See! We had three things going at once, well actually four. Three food items and one craft (insert smiley; man it's hard to blog without emoticons!). While I was working on a fun baby shower gift that I'll share in another post, Kyle made the bread dough - so if I weren't sewing I could have made the bread dough. And then all at once we had milk heating up for yogurt, bread rising and yogurt cheese "hanging out". And right after this picture, while everything was in a "hold" phase, I took a quick trip to Trader Joe's with the girls!

All of that to say it's really not too hard, it just takes a little planning - and to be perfectly honest, this wasn't even planned this specific day; it all just kind of randomly came together. So go on and get making! You really can do it.

Thursday, June 16, 2011

{ Going Old School - Homemade Yogurt Cheese }


Slowly but surely, I'm checking items to make off of my { Going Old School - Laura Ingalls Style } post.

My first adventure was making yogurt cheese. I first tasted yogurt cheese at my girlfriend Sarah's house. She sweetens hers with xylitol and uses it more like a dessert spread; this particular evening she served it on banana bread.  She then told me that in it's original unsweetened state, yogurt cheese can be used as a cream cheese substitute. Seeing how when you don't buy everything organic, as I don't, you should at least buy the things that your kids eat the most organic I figured that this could be a low cost solution for an organic cream cheese alternative; especially since I wasn't forking out the dough for organic cream cheese any ways, just plain old conventional - full of hormones and antibiotics I'm sure. So of course I had to get the "recipe" from Sarah to make. She referred me to the Kitchen Stewardship site and I got under way.

Wednesday, June 15, 2011

{ Get Your Kiddos Crafting - Card Making }


Phoebe's just getting to the age now where she can compose well. Her favorite mediums are stickers, stamps, paint and markers. I like to keep it simple so we use a lot of foam stickers around here. She loves to do art, as I'm sure most kids do, so why not put that fun to work? Have your kiddos make their cards for friends and loved ones.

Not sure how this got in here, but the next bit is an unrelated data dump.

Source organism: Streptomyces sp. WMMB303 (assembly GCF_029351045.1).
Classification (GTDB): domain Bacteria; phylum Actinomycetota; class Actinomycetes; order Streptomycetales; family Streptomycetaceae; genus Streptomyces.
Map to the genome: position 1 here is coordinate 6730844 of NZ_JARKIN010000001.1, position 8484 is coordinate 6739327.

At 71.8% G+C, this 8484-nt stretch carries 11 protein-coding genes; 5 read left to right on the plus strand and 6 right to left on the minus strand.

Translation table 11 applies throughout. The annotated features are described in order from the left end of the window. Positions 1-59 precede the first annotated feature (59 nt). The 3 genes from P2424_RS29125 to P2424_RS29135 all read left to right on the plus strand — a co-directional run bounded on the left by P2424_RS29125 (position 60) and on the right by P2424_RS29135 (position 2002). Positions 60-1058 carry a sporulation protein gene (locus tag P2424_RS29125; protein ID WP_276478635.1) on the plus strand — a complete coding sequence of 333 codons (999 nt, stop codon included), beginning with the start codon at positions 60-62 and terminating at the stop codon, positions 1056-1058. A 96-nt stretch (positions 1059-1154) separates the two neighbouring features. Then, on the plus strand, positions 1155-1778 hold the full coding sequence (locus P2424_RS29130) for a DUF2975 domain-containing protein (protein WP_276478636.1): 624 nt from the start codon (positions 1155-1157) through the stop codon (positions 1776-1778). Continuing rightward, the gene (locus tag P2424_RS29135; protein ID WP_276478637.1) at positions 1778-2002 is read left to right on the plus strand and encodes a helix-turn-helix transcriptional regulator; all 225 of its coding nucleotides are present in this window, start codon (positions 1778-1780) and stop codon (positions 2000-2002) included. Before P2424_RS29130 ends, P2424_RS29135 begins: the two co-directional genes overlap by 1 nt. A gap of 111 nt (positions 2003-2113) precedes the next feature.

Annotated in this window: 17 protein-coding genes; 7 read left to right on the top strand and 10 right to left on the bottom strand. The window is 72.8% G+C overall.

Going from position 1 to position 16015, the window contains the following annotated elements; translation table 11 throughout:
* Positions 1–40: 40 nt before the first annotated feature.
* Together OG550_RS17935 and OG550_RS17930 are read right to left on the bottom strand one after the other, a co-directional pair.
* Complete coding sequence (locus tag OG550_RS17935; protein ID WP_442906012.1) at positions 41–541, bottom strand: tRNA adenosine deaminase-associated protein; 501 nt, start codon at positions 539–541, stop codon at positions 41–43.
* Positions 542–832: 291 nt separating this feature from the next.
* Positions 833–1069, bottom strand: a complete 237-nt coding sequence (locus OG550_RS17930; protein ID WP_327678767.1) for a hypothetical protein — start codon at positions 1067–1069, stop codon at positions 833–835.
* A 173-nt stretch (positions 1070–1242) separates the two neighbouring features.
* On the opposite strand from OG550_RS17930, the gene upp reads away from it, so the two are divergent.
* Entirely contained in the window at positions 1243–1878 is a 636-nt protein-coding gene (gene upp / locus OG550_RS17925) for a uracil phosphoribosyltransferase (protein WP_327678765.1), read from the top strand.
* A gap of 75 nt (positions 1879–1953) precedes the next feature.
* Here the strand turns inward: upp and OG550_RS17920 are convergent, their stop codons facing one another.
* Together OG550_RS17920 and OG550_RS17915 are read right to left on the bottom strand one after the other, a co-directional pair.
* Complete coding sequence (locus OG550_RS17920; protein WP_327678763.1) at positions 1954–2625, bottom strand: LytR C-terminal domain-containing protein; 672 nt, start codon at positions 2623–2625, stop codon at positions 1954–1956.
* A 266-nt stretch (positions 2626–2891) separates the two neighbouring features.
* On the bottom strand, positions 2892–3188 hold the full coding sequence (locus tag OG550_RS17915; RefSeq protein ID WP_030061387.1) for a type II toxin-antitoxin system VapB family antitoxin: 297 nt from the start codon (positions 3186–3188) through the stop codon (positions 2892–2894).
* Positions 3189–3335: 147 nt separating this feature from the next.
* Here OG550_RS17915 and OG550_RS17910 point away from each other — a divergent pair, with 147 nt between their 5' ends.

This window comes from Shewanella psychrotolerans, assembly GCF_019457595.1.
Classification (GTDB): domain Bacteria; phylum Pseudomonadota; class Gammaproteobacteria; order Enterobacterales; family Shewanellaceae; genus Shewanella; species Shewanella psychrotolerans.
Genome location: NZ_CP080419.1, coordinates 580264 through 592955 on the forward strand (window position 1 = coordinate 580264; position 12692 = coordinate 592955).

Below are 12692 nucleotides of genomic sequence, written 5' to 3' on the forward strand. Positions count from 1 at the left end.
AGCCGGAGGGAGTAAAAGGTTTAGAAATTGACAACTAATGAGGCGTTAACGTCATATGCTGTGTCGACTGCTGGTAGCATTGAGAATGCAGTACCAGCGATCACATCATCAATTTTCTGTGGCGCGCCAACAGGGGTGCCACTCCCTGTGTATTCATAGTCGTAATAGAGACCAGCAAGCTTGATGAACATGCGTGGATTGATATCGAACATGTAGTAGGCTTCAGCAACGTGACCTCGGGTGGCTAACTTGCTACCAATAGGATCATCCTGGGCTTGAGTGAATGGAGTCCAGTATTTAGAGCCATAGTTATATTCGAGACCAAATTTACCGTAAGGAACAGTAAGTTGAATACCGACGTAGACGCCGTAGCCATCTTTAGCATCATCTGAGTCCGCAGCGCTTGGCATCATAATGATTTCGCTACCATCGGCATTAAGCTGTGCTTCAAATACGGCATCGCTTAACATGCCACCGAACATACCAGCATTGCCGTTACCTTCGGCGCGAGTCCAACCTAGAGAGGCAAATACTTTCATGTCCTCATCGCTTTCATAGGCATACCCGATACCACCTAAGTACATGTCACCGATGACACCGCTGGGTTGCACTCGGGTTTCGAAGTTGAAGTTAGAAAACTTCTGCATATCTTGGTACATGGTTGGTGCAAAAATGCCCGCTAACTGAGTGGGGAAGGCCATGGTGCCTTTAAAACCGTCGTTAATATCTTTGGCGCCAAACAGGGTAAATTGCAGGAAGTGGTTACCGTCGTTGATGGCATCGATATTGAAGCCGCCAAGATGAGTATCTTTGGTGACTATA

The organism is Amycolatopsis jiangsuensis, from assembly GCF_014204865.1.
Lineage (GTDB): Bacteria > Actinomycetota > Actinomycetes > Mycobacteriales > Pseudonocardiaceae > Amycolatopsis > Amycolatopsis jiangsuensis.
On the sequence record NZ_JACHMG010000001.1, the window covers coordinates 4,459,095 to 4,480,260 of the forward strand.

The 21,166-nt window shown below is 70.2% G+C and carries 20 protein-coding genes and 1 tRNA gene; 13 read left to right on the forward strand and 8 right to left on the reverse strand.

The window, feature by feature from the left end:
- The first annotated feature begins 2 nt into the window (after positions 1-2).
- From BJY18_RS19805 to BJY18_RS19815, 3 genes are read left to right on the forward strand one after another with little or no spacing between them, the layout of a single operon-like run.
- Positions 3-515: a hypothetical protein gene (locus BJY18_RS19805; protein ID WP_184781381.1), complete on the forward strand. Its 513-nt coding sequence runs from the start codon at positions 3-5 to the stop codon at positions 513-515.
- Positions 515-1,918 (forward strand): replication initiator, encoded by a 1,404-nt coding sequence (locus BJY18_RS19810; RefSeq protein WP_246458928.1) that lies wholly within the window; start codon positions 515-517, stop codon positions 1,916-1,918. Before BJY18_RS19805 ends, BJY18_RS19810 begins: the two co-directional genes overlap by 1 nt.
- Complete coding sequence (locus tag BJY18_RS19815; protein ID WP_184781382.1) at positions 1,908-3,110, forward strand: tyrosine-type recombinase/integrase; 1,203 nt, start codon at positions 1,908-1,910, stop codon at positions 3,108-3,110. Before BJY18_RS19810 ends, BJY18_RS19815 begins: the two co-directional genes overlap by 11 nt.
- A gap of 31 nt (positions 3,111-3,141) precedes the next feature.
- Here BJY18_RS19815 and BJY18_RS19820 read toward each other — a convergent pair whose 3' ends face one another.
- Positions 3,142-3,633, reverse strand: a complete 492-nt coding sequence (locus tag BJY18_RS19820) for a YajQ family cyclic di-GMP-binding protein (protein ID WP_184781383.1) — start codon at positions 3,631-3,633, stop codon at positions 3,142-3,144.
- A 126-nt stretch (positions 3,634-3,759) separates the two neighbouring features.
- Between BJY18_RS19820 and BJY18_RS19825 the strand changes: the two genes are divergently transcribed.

{ What To Buy Organic }

Here's a great blog post I just read on the "Clean 15" and "Dirty Dozen."



New 2010 Dirty Dozen Produce List Update Released by EWG



I'm always forgetting what produce really needs to be organic and which produce is okay to buy conventional. I hope that you find Kitchen Stewardship's post as helpful as I did.

I tried to post this on Facebook, but I didn't see it in my Newsfeed. Sorry if this is a repeat!

Tuesday, June 14, 2011

{ My CSA Box - You Know You Want to Look Inside }


The season of weekly treasures has arrived! It truly is like a little treasure chest that we pick up each week. Despite our farm's best efforts, we don't always know what vegetables we'll be getting before we pick up our box, and even if we do it's still fun to open and explore inside. Come on! Take a look:


It's exciting isn't it!?! Well, if you aren't excited by my treasure trove of vegetables it's because you've never had local, farm fresh, picked that day, organic veggies - we've never had any vegetables that are tastier. The radishes actually have a bite to them, the broccoli is almost sweet and the lettuce is pure, fresh, crispy and, depending on the type, sweet. Let's continue to unpack and see what we got:



No, these photos are not enhanced. The radishes really are that red and the greens that green. So what do we have? Well, from left to right, we have garlic scapes (these are exquisite, you can cut them like green beans and sauté them for an easy and tasty dinner veggie), salad turnips (these are sweet-ish with an almost marshmelo-y texture; we had them grated on our salad tonight and they added a nice crunch), broccoli (oh let me count the ways I love you!), radishes and radish greens (I'm excited to try some new recipes for these, I guess you can cook them - they aren't just a salad topper) and lacinto kale (we love our greens steamed or sauteed with balsamic vinegar on top, but we might make these into kale chips).

Don't worry, that's not all. Here's some more:


Here we have red leaf lettuce, arugula and butter-crunch lettuce. The lettuce will be good for salads and sandwiches. The arugula has a ton of uses, salad being just one of them. I'm thinking it's time for the Chicken Moroccan Soup we like from the Weight Watchers cookbook that uses arugula. Yum.

Our farm, Calliope, has the staple vegetables, but they also specialize in gourmet italian vegetables. So if our box looks too adventurous for you, you should do some research because there are farms that also do just the basics. Furthermore, it's only week two of the season so I'm sure if you want to join a CSA you still can for a pro-rated amount.

If you're just curious about what a share looks like, feel free to swing by my blog and I'll share my box with you each week and then you can buy your own share next year; because I know you'll want to, it's AMAZING! Kyle always says that we didn't know what vegetables tasted like until we joined our farm last year.

If you already have a share and are looking for ways to use your veggies, head on over to my friend Wendy's, yes yogurt Wendy, blog. She is blogging on her first CSA season with Pigman's Farm and posting new recipes almost nightly.

What rare or staple vegetable do you have an awesome recipe for? Please share!

Friday, June 10, 2011

{ Going Old School - Laura Ingalls Style }